Keeping Productive During Downtime
I’ve noticed with every company I’ve worked for that the work typically comes in waves. Not gentle rolling waves, but usually HUGE ominous waves that loom over your head, causing you to stress and stay late every night of the week to meet the deadline. And then the storm passes and you have some downtime. You may be relieved for a while, but soon you find that work has tapered off almost completely and you find yourself bored and unsure of what to do.
The best solution is to ask for more work or offer to help out. This shows that you care and you’re a hard worker that takes the initiative whenever you can. But what happens when there’s no work to be had, or you were only approved to work on certain projects?
Typically I do my best to keep busy by organizing my files, re-checking my work, and anticipating the next move. But when I’ve done all that I possibly can and still no work is offered to me, I refuse to just sit there and stare at my email, allowing my eyes to glaze over.
Some Things You Can Do to Keep Productive During Downtime:
1) Explore your employer’s (or their clients, if it’s an agency) website.
immerse yourself the identity and look at what they do well and what they don’t.
2) Check out your company’s inspiration. If you’re lucky, they will have a “library” of inspiration somewhere. Nothing HUGE, but maybe a bookshelf with old magazines or design books. It’s amazing what resources your company may have that you can take advantage of.
3) Explore new fonts. Your client is bound to have different fonts than you, so why not push them around on a blank artboard and see how well they work with other typefaces. I would never tell you to steal them because it’s not only illegal, but unethical. But playing around with a typeface you’ve never seen before can only sharpen your skills and add to your knowledge about type faces.
4) Write blog posts. Instead of drawing attention to the fact that I’m not working by logging on to my blog site, I just open a text edit doc and write everything, then copy and paste it in an email to myself.
5) Sketch new concepts for personal projects. From afar, sketches could be anything. Just try to break it up every once in a while by looking up on your screen, checking your work email, and clicking in the design document.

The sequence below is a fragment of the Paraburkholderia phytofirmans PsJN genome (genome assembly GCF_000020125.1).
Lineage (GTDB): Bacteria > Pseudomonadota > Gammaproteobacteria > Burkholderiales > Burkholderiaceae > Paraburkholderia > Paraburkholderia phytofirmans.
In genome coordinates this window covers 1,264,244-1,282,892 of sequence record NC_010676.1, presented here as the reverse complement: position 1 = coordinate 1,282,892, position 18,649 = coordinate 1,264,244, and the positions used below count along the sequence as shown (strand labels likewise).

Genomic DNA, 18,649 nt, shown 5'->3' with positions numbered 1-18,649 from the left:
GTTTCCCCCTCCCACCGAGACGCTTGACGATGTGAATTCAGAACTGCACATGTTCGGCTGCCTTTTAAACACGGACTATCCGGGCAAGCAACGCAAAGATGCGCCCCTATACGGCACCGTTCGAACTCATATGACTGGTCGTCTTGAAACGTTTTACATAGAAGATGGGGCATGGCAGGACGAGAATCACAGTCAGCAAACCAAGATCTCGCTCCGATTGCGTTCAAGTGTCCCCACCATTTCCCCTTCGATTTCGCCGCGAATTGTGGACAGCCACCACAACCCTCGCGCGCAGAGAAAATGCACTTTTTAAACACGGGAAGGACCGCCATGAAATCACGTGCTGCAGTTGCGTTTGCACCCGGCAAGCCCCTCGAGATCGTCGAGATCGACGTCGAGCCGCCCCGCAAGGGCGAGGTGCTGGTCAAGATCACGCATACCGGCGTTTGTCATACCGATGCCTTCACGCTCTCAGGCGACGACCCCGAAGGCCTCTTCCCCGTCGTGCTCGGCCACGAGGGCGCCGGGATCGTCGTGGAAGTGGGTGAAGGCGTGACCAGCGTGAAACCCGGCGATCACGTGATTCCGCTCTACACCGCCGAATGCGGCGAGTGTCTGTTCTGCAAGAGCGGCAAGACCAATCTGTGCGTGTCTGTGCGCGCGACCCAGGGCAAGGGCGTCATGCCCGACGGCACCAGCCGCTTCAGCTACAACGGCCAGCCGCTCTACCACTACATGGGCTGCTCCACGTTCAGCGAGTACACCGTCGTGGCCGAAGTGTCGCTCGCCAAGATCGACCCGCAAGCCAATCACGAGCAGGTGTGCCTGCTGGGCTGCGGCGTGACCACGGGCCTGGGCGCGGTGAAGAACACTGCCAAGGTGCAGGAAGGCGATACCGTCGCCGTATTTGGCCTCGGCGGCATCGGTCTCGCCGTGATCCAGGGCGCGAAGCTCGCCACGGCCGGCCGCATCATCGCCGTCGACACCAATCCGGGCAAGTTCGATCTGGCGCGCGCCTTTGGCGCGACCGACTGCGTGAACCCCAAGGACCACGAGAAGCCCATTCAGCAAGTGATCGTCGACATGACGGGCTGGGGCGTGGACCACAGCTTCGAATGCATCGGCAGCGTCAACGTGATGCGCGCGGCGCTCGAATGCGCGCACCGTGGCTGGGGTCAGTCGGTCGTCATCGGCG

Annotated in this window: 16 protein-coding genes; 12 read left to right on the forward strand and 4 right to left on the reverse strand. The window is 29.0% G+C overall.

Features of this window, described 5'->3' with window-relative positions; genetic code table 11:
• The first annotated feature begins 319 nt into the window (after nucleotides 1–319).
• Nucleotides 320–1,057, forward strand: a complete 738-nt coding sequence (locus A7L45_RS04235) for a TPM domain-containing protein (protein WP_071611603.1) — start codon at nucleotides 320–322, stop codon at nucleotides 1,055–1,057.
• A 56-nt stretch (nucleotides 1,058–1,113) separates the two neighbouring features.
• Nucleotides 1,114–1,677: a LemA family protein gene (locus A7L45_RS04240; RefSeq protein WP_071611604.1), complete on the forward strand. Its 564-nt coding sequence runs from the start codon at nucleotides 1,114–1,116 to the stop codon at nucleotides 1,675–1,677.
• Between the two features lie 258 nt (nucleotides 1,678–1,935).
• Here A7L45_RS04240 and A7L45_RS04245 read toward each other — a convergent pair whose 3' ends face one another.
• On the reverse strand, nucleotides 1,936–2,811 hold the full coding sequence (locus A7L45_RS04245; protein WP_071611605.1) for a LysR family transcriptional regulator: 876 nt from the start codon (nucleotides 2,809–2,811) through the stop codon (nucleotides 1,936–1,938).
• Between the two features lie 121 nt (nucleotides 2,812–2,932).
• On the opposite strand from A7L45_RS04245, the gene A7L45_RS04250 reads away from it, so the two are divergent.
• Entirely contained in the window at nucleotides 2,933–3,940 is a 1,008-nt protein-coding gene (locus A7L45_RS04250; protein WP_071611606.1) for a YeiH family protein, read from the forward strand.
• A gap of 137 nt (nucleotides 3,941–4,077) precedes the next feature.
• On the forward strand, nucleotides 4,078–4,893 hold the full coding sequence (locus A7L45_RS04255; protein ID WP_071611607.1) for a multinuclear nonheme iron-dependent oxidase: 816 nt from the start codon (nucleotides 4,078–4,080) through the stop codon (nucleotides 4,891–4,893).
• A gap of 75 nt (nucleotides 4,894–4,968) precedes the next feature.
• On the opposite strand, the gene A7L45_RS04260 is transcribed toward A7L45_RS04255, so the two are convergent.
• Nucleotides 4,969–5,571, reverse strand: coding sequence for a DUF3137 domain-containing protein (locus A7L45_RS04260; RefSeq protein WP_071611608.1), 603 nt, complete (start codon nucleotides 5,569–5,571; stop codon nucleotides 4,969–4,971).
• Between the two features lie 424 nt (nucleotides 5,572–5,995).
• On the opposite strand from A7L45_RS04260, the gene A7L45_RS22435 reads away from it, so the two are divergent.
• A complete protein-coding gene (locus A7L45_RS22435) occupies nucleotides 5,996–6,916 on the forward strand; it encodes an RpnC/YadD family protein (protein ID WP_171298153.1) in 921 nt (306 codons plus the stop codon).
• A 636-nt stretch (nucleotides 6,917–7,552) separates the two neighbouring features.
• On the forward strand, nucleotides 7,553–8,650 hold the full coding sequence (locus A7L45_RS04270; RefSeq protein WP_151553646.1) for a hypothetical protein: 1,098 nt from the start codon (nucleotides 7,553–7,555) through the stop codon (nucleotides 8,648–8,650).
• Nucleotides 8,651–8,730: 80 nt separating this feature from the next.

6) Rather than play music, listen to podcasts, video tutorials, and audio books on design. It’s the least obvious action that shows that you are not working AND you’re staying current in the design community.
7) Brainstorm and make lists of personal project ideas. At one time I’ve got at least 3 ideas in my head, and several things tacked up on my corkboard at home. A lot of them may never be accomplished because they are usually something I’ve never done before, or something I need to learn a new skill for to do, but writing the ideas down will allow you more room for newer and better ideas to come forth.
8) Research. I’m constantly looking for inspiration on the web. Pinterest, google search, and sometimes even stock sites seem inconspicuous enough if your agency deals with stock a lot.
9) Take a 10 minute break and go outside. Sometimes the simple act of getting up and moving, can be more beneficial to your mind and health than sitting there staring at a blank screen. Plus, I swear as soon as I leave, I’m always needed.
10) Pick someone’s brain. If someone there has a skill you don’t have, ask them about it (provided they aren’t swamped). That is one way to show you are engaged as well as hungry for knowledge.
11) Go home. If they don’t have anything coming in for me for the next 4 hours, and I’ve done all of the above and still have hours to spare, I’d offer to just go home. If you are in dire need of the hours, then
Things You Should NEVER EVER Do While On The Job:
Never go on Facebook (unless your job incorporates a lot of Facebook usage). It’s the first sign that you’re not working and the page is so recognizable that you can’t get away from it.
Never watch movies or tv shows unless you’re visibly on break
Never sleep at your desk or anywhere else in the office. This may be OBVIOUS to some, but I’ve seen a few sly snoozers in at their desks and it’s just unprofessional.
Never play computer games. This again, is not sneaky and is not professional.
Freelancers With Downtime:
But what happens if you’re a freelancer, working at home? There’s distractions all around you and no one to tell you to turn them off and continue looking for more work. If you just completed your last job on your plate, the most logical option would be to go and find new work.
Before You Apply
Update your resume. Update all your social media and professional network sites like Linked In and Behance as well with your recent experience and the “looking for work” status.
Update your portfolio site with latest projects
Blog, and tweet about your latest finished work
After applications, when responses are slow
Start a personal project; something new that rounds out your portfolio or adds a new skill to your belt.
Update your software/hardware.
Learn a new skill. Get a monthly subscription to Lynda.com and learn a new program, take a class learning some sort of fine art skill like pottery, painting, or glass blowing
I welcome you to comment and add your own tips on how to stay productive during downtime.